Black Friday lacks luster as pandemic shopping habits stick
Ashton Caudillo headed out with his father early Friday morning to the Westfield Santa Anita in Arcadia looking for a hard-to-find PlayStation 5 well before the mall’s 7 a.m. opening. What they found surprised them: only a handful of other shoppers.
The 20-year-old’s father, Lawrence, has a distinct memory of Black Fridays past, when hordes of people made the experience less than pleasant, so he wasn’t complaining.
“Black Friday used to be like Disneyland, waiting in line 45 minutes to spend money. I’d rather shoot myself in the foot than do that. So this, this is nice,” the elder Caudillo said with a smile. “I love when there’s not a lot of people around.”
In the most consumption-oriented nation on Earth, Black Friday in the U.S. has long been viewed as the ultimate looking glass, reflecting all that is good, bad and so-so about the world’s largest economy.
This year the message seems to be: Black Friday is not what it was. A series of factors came together to change how Americans shop: A historic shift to earlier holiday shopping and online sales, the lingering pandemic, uncertainty around a long-brewing supply chain crisis and rising prices.
Around Los Angeles County, foot traffic at malls and stores that have long readied for the consumer assault of Black Friday appeared relatively slow for the biggest shopping day of the year — consistent with reports from elsewhere in the nation.
“It seems very much the key driver is that you have a lot of early spending,” said Vivek Pandya, lead analyst at Adobe Digital Insights, who noted that Thanksgiving Day shopping online also came in at the low end of projections at $5.1 billion.
In-store shopping may have also been hampered this year by supply chain bottlenecks that have led to short supplies of merchandise, with many goods out of stock and some customers opting to sit it out. And the biggest draw of the day — discounts — was largely disappointing as inflation, at a 30-year high, constrained deals.
“The sales are horrible. It doesn’t feel like Black Friday,” said Shelby Coleman, who was shopping at the Del Amo Fashion Center in Torrance with two friends Friday morning.
Accustomed to leaving the mall with shopping bags hanging from each arm, she and her friends left empty-handed.
Fewer than 15 people stood in line at Baldwin Hills Crenshaw Plaza an hour before its 10 a.m. opening, with entire rows of the two-story parking lot still empty when doors swung wide.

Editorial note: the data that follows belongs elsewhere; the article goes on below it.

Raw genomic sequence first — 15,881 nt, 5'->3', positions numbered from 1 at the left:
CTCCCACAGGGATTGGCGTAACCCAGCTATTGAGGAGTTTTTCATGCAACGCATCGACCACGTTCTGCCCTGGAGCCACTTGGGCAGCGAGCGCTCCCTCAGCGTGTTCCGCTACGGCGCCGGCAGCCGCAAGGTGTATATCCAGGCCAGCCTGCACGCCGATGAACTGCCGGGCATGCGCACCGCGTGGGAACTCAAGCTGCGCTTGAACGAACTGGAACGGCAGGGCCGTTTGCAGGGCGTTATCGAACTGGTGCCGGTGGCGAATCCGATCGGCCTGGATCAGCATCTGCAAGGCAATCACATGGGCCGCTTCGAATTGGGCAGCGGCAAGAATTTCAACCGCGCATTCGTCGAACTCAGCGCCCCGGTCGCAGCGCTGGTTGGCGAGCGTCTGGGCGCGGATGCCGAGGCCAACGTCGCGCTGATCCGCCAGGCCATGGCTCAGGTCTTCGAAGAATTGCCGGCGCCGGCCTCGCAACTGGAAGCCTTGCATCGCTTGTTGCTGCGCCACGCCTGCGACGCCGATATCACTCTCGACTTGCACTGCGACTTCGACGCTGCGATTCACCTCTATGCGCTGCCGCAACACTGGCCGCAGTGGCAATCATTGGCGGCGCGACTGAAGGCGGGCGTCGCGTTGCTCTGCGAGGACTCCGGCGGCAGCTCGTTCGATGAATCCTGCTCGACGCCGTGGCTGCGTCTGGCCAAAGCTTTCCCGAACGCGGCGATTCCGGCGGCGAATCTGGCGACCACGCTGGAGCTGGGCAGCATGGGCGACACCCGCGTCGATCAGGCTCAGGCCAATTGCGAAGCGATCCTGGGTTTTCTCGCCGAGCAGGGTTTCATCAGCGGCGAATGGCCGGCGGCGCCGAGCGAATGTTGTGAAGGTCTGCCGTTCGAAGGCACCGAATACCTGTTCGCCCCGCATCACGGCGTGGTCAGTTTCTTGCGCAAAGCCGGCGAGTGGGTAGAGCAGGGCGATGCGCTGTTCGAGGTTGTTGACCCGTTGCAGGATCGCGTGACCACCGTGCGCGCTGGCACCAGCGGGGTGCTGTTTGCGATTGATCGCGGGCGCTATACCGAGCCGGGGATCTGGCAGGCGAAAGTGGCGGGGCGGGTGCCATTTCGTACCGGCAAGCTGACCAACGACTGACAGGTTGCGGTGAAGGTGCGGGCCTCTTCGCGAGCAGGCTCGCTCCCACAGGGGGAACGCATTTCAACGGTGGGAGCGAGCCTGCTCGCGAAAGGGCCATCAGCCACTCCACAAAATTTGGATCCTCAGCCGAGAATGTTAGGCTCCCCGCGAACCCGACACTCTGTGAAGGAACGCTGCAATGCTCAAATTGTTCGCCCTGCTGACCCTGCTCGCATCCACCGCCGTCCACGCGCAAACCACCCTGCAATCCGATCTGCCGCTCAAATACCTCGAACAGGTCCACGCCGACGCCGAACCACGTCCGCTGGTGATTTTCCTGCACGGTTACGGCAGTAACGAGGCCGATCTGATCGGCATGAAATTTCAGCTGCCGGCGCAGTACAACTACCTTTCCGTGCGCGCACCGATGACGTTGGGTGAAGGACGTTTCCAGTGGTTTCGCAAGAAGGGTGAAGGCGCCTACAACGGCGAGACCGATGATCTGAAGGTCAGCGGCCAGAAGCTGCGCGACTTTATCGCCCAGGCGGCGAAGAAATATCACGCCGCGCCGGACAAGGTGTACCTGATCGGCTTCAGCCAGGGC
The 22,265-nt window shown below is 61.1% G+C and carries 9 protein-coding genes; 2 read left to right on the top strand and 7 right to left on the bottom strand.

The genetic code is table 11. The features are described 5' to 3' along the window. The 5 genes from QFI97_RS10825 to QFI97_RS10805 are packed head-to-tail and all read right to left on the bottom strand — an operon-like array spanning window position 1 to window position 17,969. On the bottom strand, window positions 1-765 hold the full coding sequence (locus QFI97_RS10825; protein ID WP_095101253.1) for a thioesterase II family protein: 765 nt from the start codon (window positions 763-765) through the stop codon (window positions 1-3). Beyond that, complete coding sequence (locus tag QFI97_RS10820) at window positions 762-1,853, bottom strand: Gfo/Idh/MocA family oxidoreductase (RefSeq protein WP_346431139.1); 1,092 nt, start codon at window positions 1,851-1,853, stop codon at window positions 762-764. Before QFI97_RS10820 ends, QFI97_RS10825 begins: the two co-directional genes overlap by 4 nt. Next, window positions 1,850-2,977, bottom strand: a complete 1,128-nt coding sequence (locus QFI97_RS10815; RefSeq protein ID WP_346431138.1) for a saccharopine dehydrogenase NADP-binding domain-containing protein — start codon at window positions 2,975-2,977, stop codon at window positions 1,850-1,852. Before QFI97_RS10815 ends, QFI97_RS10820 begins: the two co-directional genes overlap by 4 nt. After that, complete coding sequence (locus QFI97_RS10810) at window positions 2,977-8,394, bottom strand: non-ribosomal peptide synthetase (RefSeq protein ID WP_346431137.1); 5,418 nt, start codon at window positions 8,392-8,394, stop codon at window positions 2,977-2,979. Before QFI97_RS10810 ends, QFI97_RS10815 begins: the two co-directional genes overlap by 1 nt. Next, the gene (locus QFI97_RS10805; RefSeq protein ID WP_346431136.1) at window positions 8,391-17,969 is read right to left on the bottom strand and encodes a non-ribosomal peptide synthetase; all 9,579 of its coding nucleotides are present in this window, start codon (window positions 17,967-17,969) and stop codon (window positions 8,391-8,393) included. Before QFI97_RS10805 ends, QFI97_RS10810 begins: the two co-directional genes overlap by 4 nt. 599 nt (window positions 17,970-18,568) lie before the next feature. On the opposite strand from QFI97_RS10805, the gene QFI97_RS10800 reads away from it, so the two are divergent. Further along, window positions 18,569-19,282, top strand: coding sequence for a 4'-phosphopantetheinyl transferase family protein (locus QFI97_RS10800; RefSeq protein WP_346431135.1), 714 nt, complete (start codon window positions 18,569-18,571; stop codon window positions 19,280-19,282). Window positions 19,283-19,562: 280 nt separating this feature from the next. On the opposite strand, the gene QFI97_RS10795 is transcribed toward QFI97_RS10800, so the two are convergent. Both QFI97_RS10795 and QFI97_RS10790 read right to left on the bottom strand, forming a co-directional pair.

Crowds were also smaller than usual early Friday morning outside the Best Buy at the Burbank Empire Center. Foot traffic was similarly light in the morning outside the JCPenney at the Glendale Galleria, though mall traffic picked up substantially later at the major Black Friday destination.
“We’re honestly pretty stunned to see such a minimal turnout. We definitely expected a lot more people to be here that early,” said Elin Markarian, 18, who joined two friends to wait outside the Burbank mall’s Best Buy for four hours before it opened. “We realized we really didn’t need to have gone as early as we did.”
They ended up second in a line of fewer than 100 people, barely enough to wrap around the corner of the store.
In Arcadia, business picked up at the Westfield after opening hours, but it wasn’t the door-busting experience mall workers expected. That was a welcome surprise for Hot Topic sales associate Michele Uribe, who said the day felt “like a regular mall day.”
“I work at a grocery store and I just got over working our busiest day of the year,” she said. “This is a little break from being in the crowds.”
The National Retail Federation is projecting total holiday retail sales will grow between 8.5% and 10.5% from the same period last year — enough to possibly break all-time records — but the figures represent sales in the two full months of November and December.
That reflects the wider window for prime holiday shopping that has emerged since the pandemic. Traditionally, seasonal shopping begins in earnest with Black Friday, but with COVID-19 closing stores last year and retailers introducing online bargains earlier, that rush now starts weeks earlier.
Online shopping was up 19.8% from Nov. 1 through Nov. 23, compared with a year earlier, according to the Adobe Digital Economy Index. For the full holiday shopping season, counted as November and December, internet sales are expected to grow 10% from last year to a record $207 billion.
The growth has contributed to a hybrid shopping experience. Though crowds outside the Galleria’s JCPenney store were light when it opened at 5 a.m., workers inside had been busy preparing online orders for pickup.
Between Wednesday, when the chain’s Black Friday deals dropped, and Friday, the location received pickup orders in the “high hundreds,” said store general manager Brett Wolever. Staff members worked from 1 a.m. getting orders ready.